Tuesday, March 16, 2010

The Six-to-Seven Year…Pitch

Moving on in this comparative look to see how closely the 2010 season could parallel the 2004 season, we turn our attention to the area of the team that looks the shakiest at the outset of 2010 – the rotation. One could argue that the 2010 offense stacks up positively in comparison to the 2004 version and since interest (not to mention expectations) is subterranean entering the 2010 season while the 2004 season was viewed with some optimism for the future, so the rotation must be the difference.

The pitching (particularly the rotation) was the great separator between the two incarnations of the Indians, right…right?

Um…I guess you could say that the 2004 pitching staff eventually got to that point of “separation”, but want to know what the Starting Rotation was out of the gate for the 2004 season?
CC Sabathia
Jason Davis
Cliff Lee
Jeff D’Amico
Jason Stanford

No, seriously…
D’Amico (who had been released by the Pirates at the end of the 2003 season) started games until mid-May, when he gave way to Chad Durbin (yes…that Chad Durbin), who stuck around for a couple of starts before getting replaced by Joey Dawley (wait…who?) until the Indians finally found the “answer” for their rotational woes in Scott Elarton, whom they claimed off of waivers from Colorado in mid-June.

Not exactly the settled rotation that we all reminisce about now, was it?
Consider that Jason Stanford started two games before Durbin entered the rotation for 1 start, eventually giving way to Jake Westbrook, who emerged on a white horse from the bullpen. In their first 53 games, 13 of the games were started by Jeff D’Amico, Chad Durbin, Jason Stanford, of Joey Dawley. In the first third of the 2004 season, 25% of the games were started by one of that quartet of largely forgettable pitchers.

Eventually, the Indians settled in with a quintet of (in order of effectiveness in 2004) Westbrook, Sabathia, Elarton, Lee and Davis; but that didn’t occur until late June and, even then, did not proceed to the end of the season without a serious regression in the last third of the year by Lee and a demotion for Jason Davis with some late-season starts for Kaz Tadano, Kyle Denney, and Francisco Cruceta. When it was all said and done, the Indians’ best starter of the season (Westbrook) started the season in the bullpen and the third-best starter of the season (Elarton) was cut by the Colorado Rockies in late May of 2004.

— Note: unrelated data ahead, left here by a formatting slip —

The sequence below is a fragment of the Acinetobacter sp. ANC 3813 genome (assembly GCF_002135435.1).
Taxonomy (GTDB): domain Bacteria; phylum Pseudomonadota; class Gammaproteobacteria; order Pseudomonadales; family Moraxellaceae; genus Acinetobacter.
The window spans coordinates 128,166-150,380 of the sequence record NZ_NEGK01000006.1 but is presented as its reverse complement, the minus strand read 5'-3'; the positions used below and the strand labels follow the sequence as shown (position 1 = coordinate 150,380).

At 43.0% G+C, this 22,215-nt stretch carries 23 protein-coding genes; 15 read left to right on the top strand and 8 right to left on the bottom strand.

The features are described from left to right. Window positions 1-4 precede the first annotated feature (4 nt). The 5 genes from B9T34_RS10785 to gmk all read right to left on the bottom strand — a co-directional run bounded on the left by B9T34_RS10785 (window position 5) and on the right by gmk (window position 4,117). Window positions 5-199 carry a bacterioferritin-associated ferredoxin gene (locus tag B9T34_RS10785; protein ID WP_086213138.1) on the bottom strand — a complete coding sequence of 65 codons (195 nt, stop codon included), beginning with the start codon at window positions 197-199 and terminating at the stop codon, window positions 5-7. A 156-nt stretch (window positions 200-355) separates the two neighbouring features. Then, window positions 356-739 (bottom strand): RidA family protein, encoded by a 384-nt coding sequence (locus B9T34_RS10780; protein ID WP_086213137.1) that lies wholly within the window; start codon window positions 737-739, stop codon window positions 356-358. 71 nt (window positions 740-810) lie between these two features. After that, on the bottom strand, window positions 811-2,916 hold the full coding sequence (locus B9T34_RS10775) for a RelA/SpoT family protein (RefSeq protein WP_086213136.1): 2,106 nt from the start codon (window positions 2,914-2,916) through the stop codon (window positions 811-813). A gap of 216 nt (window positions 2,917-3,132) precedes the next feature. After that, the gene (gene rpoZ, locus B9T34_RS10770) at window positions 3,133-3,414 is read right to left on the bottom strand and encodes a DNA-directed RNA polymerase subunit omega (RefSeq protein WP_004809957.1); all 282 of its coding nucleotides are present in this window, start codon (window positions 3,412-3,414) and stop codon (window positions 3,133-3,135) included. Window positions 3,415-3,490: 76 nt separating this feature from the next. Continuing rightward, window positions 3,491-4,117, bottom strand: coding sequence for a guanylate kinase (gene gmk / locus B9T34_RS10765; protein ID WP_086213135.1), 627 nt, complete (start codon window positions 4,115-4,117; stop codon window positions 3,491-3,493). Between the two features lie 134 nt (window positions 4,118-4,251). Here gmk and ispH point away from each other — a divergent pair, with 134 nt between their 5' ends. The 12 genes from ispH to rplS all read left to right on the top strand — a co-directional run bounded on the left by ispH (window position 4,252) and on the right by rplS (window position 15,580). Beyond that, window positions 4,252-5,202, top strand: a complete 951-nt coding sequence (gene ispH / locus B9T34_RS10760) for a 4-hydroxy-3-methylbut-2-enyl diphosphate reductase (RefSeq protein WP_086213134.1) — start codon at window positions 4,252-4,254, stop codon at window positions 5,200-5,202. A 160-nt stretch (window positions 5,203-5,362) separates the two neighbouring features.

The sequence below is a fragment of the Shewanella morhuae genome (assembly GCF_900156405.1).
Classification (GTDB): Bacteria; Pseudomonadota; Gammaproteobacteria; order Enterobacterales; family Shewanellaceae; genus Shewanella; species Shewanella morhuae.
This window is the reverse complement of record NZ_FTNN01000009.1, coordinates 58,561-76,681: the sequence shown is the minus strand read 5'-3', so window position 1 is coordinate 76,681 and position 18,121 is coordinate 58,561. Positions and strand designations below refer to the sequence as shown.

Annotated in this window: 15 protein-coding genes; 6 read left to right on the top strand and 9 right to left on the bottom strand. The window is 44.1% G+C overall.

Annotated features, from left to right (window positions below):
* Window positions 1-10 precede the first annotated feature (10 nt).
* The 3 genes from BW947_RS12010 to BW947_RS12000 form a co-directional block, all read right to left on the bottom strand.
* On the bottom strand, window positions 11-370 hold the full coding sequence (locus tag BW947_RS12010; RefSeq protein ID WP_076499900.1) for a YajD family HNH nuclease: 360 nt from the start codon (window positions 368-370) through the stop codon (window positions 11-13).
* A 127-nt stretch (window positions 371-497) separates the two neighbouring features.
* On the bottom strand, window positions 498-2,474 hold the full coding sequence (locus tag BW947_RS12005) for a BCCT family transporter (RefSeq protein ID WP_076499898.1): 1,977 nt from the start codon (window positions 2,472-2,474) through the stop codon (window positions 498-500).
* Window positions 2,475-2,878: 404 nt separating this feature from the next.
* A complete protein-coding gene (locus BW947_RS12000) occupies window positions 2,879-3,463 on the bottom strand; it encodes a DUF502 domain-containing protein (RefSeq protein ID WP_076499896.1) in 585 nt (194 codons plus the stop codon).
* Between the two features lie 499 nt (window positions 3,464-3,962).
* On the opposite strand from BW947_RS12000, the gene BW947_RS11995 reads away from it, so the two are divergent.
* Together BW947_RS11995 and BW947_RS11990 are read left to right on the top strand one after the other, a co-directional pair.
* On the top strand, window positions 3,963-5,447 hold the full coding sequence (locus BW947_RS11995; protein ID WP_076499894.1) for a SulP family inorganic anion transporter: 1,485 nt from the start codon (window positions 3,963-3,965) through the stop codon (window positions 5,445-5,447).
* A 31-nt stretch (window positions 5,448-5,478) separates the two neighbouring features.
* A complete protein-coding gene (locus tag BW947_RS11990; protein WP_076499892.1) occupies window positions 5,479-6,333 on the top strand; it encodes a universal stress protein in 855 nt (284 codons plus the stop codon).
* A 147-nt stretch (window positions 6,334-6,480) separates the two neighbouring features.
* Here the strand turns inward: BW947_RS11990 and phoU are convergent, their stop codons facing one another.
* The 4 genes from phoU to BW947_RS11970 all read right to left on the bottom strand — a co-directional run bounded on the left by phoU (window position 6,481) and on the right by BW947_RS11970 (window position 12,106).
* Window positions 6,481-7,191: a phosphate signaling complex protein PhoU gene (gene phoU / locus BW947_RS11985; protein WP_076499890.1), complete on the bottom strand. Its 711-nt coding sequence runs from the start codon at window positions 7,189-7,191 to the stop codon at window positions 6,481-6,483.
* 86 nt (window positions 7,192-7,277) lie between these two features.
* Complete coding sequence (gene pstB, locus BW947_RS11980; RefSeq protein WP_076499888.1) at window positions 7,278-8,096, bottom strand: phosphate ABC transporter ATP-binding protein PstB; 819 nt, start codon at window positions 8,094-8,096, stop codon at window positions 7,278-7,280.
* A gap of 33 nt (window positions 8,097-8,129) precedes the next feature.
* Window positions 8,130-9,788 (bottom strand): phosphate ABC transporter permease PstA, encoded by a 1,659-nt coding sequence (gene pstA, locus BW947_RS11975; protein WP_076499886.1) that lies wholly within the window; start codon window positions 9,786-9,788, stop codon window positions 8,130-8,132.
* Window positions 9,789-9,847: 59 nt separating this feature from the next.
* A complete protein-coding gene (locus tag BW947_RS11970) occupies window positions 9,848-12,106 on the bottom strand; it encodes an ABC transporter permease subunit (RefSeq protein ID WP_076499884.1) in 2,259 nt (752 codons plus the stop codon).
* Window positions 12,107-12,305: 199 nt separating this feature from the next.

This was not a set rotation going into 2004 and the evolution to that rotation was neither an easy nor linear path upwards. Rather, the 2004 rotation matured from one with many question marks and attempted career resuscitations to one that was able to provide the baseline for the stability of the 2005 rotation and beyond. Seeing as how the 2010 rotation looks to be just as full of young question marks and attempted career resuscitations, let’s keep going on this comparison on the principals of the 2004 team and those that look to be the main contributors for the 2010 season.

For the purposes of this exercise, I’ll keep it with the aforementioned five as much as I'd like to include the “merits” of a 28-year old D’Amico (who would never pitch in MLB after the Indians released him in late June of 2004), a 26-year-old Durbin (who had just been cut loose by the Royals after posting an ERA+ of 81 over 270 2/3 MLB IP), a 27-year-old Stanford (with 50 career MLB innings to his credit prior to 2004), and a 32-year old Dawley (with a total of 7 1/3 MLB IP on his resume prior to 2004), we’ll keep that information contained in this sentence.

In matching up these pitchers (since it’s not as clean as comparing Asdrubal to Omar in terms of positional analysis), I attempted to place similar ages and/or performances together, if only to get a sense of comparing apples to apples and oranges to oranges. Grouping a 23-year-old CC in 2004 to a 30-year-old Westbrook in 2010 because both are the presumed Opening Day starters goes against the logic of the comparison, so the groupings may seem oddly placed, but they are done so with some thought behind them.